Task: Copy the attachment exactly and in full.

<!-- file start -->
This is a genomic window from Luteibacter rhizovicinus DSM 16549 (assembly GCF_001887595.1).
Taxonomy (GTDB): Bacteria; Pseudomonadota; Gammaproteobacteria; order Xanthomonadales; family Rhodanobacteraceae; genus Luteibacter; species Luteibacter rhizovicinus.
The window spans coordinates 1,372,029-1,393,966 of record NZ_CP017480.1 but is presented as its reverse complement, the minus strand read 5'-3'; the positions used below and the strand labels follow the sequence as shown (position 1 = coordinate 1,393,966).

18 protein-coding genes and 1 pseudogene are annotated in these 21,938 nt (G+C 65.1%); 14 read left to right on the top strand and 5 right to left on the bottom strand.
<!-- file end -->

This is a genomic window from Luteibacter rhizovicinus DSM 16549 (assembly GCF_001887595.1).
Taxonomy (GTDB): Bacteria; Pseudomonadota; Gammaproteobacteria; order Xanthomonadales; family Rhodanobacteraceae; genus Luteibacter; species Luteibacter rhizovicinus.
The window spans coordinates 1,372,029-1,393,966 of record NZ_CP017480.1 but is presented as its reverse complement, the minus strand read 5'-3'; the positions used below and the strand labels follow the sequence as shown (position 1 = coordinate 1,393,966).

18 protein-coding genes and 1 pseudogene are annotated in these 21,938 nt (G+C 65.1%); 14 read left to right on the top strand and 5 right to left on the bottom strand.